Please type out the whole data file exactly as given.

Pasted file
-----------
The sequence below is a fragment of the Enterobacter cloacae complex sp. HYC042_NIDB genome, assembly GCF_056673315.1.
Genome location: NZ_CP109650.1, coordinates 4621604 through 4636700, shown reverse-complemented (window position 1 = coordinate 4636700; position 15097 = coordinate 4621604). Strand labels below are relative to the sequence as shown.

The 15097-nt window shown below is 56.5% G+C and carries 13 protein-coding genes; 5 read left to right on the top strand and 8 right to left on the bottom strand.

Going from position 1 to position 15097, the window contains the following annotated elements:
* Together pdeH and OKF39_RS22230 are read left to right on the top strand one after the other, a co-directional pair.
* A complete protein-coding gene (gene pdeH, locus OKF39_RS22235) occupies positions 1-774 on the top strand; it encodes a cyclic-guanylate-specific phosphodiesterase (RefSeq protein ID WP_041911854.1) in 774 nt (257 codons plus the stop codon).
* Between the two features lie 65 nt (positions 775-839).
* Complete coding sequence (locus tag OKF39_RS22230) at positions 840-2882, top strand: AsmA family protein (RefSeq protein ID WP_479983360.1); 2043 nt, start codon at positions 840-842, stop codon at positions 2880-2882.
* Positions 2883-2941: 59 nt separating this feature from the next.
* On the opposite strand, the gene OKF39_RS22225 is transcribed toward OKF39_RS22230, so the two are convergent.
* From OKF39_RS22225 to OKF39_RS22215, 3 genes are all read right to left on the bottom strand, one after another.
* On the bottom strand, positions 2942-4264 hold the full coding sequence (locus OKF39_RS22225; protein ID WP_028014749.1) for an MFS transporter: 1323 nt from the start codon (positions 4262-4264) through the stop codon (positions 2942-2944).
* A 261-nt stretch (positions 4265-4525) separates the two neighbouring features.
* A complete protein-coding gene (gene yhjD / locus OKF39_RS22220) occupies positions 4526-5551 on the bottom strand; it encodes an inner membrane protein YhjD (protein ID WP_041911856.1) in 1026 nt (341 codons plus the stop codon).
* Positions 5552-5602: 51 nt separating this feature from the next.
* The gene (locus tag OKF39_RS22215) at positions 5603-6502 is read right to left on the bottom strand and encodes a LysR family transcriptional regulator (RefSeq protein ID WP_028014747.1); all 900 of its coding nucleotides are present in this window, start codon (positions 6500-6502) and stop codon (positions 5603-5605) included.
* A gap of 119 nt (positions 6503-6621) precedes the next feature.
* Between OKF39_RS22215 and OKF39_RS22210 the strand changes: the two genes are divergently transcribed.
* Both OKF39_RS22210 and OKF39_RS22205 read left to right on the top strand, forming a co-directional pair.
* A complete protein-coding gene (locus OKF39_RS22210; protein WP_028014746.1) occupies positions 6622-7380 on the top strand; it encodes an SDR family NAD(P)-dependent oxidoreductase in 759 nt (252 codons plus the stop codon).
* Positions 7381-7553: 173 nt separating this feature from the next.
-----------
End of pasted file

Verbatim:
The sequence below is a fragment of the Enterobacter cloacae complex sp. HYC042_NIDB genome, assembly GCF_056673315.1.
Genome location: NZ_CP109650.1, coordinates 4621604 through 4636700, shown reverse-complemented (window position 1 = coordinate 4636700; position 15097 = coordinate 4621604). Strand labels below are relative to the sequence as shown.

The 15097-nt window shown below is 56.5% G+C and carries 13 protein-coding genes; 5 read left to right on the top strand and 8 right to left on the bottom strand.

Going from position 1 to position 15097, the window contains the following annotated elements:
* Together pdeH and OKF39_RS22230 are read left to right on the top strand one after the other, a co-directional pair.
* A complete protein-coding gene (gene pdeH, locus OKF39_RS22235) occupies positions 1-774 on the top strand; it encodes a cyclic-guanylate-specific phosphodiesterase (RefSeq protein ID WP_041911854.1) in 774 nt (257 codons plus the stop codon).
* Between the two features lie 65 nt (positions 775-839).
* Complete coding sequence (locus tag OKF39_RS22230) at positions 840-2882, top strand: AsmA family protein (RefSeq protein ID WP_479983360.1); 2043 nt, start codon at positions 840-842, stop codon at positions 2880-2882.
* Positions 2883-2941: 59 nt separating this feature from the next.
* On the opposite strand, the gene OKF39_RS22225 is transcribed toward OKF39_RS22230, so the two are convergent.
* From OKF39_RS22225 to OKF39_RS22215, 3 genes are all read right to left on the bottom strand, one after another.
* On the bottom strand, positions 2942-4264 hold the full coding sequence (locus OKF39_RS22225; protein ID WP_028014749.1) for an MFS transporter: 1323 nt from the start codon (positions 4262-4264) through the stop codon (positions 2942-2944).
* A 261-nt stretch (positions 4265-4525) separates the two neighbouring features.
* A complete protein-coding gene (gene yhjD / locus OKF39_RS22220) occupies positions 4526-5551 on the bottom strand; it encodes an inner membrane protein YhjD (protein ID WP_041911856.1) in 1026 nt (341 codons plus the stop codon).
* Positions 5552-5602: 51 nt separating this feature from the next.
* The gene (locus tag OKF39_RS22215) at positions 5603-6502 is read right to left on the bottom strand and encodes a LysR family transcriptional regulator (RefSeq protein ID WP_028014747.1); all 900 of its coding nucleotides are present in this window, start codon (positions 6500-6502) and stop codon (positions 5603-5605) included.
* A gap of 119 nt (positions 6503-6621) precedes the next feature.
* Between OKF39_RS22215 and OKF39_RS22210 the strand changes: the two genes are divergently transcribed.
* Both OKF39_RS22210 and OKF39_RS22205 read left to right on the top strand, forming a co-directional pair.
* A complete protein-coding gene (locus OKF39_RS22210; protein WP_028014746.1) occupies positions 6622-7380 on the top strand; it encodes an SDR family NAD(P)-dependent oxidoreductase in 759 nt (252 codons plus the stop codon).
* Positions 7381-7553: 173 nt separating this feature from the next.